Dairy producers in Idaho and Utah are hungry for answers as they consider the viability of technology and other practices to achieve the industry’s 2050 goal to be greenhouse gas neutral or better. That is why Dairy West and Idaho Dairymen’s Association (IDA) offer peer-to-peer learning opportunities for Idaho and Utah dairy producers. In 2022, nine farmers traveled to Royal Dairy in Royal City, Washington, and Fair Oaks Farms in Fair Oaks, Indiana, to explore the measures these dairies are taking to achieve net zero.

Schmitt jessica
Integrated Communications Coordinator / Dairy West

“As our dairymen are looking at the future of their farms, we have to figure out what is logistically viable for our region and our climate,” says Marissa Watson, vice president of sustainability at Dairy West.

Visits to Royal Dairy and Fair Oaks Farms

Financial investment and public opinion have placed additional pressure on dairy farmers to quickly find solutions to achieve net zero. To find profitable and logistically feasible solutions for farmers, Dairy West and IDA have connected dairy producers with others in their field who are leading the way. Royal Dairy uses a vermiculture system called BioFiltro, which reduces nitrogen, phosphorus and suspended solids. In this process, worms separate manure into organic fertilizer and irrigation-grade water.

Fair Oaks Farms generates sterile manure solids and clean water through Sedron Technologies’ Varcor system. This technology is based on mechanical vapor recompression, which separates manure’s components to produce water, aqueous ammonia and dry solids.

While Royal Dairy and Fair Oaks Farms have two different systems, both manage nutrients and provide an additional revenue source while also offering a solution to the industry’s net zero goals.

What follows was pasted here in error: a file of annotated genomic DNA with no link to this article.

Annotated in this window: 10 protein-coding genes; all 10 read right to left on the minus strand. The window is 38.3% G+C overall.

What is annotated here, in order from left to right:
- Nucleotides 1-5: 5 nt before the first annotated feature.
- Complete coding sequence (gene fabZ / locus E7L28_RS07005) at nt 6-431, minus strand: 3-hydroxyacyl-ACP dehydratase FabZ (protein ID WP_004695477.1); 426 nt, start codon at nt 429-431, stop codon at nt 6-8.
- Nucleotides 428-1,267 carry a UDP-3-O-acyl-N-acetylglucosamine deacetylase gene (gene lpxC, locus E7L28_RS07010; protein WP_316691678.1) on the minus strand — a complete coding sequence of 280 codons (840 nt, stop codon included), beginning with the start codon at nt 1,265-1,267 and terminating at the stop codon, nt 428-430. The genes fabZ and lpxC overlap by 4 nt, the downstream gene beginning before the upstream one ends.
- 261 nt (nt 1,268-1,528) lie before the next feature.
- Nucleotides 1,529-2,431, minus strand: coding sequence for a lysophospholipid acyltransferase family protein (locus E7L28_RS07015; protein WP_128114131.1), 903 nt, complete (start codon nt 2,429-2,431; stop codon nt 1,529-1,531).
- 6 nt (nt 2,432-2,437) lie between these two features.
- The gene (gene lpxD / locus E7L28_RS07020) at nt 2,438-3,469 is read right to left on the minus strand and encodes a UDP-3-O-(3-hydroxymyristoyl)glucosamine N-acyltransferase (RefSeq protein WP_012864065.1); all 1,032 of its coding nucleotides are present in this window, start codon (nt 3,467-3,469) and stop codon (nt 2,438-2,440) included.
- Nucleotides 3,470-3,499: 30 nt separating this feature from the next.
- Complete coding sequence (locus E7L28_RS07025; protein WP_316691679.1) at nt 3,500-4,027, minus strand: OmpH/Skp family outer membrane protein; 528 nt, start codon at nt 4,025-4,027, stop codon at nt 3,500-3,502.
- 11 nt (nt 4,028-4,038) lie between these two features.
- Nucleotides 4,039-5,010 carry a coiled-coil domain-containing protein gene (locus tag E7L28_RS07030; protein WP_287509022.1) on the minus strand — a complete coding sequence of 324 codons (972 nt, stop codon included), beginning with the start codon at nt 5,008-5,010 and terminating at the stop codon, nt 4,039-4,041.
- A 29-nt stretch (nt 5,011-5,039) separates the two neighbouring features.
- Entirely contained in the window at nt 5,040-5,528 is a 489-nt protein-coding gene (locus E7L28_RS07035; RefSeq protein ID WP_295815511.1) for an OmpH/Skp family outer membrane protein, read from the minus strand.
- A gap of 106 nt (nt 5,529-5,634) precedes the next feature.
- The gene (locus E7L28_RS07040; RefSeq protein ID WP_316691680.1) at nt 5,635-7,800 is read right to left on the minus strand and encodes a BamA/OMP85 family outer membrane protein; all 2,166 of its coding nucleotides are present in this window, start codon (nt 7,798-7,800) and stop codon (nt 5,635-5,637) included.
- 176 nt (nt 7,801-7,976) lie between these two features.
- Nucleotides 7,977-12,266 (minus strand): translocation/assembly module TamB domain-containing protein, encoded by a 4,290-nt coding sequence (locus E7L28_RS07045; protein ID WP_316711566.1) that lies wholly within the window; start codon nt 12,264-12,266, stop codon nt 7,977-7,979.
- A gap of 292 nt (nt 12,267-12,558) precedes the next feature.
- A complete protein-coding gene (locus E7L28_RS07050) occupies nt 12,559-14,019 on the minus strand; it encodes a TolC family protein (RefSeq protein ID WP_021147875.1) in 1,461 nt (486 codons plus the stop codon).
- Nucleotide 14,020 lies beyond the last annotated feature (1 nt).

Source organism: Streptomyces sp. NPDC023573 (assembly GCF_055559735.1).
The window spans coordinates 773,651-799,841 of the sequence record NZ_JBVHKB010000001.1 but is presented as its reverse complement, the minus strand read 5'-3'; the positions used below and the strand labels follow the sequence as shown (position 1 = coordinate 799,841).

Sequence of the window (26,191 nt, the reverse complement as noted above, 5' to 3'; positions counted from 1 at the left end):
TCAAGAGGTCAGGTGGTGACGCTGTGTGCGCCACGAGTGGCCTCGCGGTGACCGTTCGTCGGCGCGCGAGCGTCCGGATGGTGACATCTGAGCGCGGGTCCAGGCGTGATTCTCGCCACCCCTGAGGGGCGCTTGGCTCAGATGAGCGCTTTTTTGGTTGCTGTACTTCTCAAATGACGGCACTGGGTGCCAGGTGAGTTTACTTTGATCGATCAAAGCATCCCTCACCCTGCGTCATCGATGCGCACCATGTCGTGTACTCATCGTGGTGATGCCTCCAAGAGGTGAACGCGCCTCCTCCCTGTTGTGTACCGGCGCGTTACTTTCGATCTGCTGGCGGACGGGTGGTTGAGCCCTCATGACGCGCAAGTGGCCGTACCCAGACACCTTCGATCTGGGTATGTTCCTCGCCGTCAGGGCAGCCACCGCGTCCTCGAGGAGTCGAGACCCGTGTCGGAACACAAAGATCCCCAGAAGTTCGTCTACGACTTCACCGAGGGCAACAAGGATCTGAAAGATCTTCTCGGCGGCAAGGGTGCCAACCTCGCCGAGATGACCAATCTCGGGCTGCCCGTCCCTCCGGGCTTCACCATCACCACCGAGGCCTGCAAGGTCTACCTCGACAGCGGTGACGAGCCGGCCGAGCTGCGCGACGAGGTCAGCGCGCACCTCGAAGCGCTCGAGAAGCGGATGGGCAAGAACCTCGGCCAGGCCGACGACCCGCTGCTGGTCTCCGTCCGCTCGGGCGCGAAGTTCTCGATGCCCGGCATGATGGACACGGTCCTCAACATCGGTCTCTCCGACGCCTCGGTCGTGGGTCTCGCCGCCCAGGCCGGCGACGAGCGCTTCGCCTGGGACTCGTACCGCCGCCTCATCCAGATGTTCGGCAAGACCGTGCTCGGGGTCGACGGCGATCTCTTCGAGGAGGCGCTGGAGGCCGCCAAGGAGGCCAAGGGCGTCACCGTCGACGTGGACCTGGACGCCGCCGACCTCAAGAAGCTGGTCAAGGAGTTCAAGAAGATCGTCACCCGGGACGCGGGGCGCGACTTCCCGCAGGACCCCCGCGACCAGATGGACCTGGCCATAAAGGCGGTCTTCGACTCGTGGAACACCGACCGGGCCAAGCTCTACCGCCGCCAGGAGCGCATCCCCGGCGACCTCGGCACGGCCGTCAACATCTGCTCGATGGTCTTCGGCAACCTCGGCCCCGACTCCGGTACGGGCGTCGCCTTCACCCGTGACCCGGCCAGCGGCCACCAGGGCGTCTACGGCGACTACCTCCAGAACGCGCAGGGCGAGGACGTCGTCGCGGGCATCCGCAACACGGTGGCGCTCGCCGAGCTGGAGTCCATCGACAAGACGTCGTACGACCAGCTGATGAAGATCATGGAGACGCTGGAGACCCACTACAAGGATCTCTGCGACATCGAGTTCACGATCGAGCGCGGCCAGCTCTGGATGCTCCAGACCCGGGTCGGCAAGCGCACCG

Producers’ perspectives

Three Idaho dairy farmers – Lael Schoessler Jr., Alan Branch and Matt Nelsen – attended these tours and feel the weight to implement sustainability practices. First and foremost, farmers are concerned with how sustainability will be assessed.

“The number one thing I need to know about the 2050 goal is how it is going to be measured,” says Schoessler, a second-generation dairy farmer.

Schoessler milks 3,500 head of Holsteins and Jerseys across three locations. With multiple dairies, he is concerned about labor efficiency and the functionality of implementing sustainability practices.

Recently, Schoessler entered into an agreement with Rabobank to feed Agolin in his rations. The supplement optimizes feed intake, which reduces enteric methane emissions and generates carbon credits. Through this partnership, Schoessler receives a stipend based on each cow’s production and intake, and in return, Rabobank receives the carbon credit.   

Schoessler explains that the agreement began April 1, and he supplies Rabobank with the cows’ milking and consumption metrics. In return, Rabobank analyses the data to figure the appropriate amount of supplement. He sees the benefit of sharing his data to ensure that his business stays competitive in the future.

In addition to this partnership, Schoessler is considering a new corn variety that is more digestible for cattle. Enogen corn results in more energy for the cows which enhances milk production and decreases feed cost.

As he considers other sustainability practices to implement on his farm, he wonders how scalable technologies are for small to mid-sized dairies.

“I’m always open to new ideas,” Schoessler says. “I am not someone who does things because that’s how we’ve always done it.”

After attending the tours, Schoessler admits that moving all of his livestock to one location may be necessary to make any technology feasible. He also recognizes the promise within new advancements. 

“If you can run your manure through a system that creates solid stack nutrients and potable water, that changes things from a water and waste nutrient management standpoint,” Schoessler says. “If you can get manure down to commercial fertilizer, there are no limits at that point.”

Regardless of how a dairy farmer chooses to tackle the Net Zero Initiative, the most important aspect is that the farm continues to be profitable.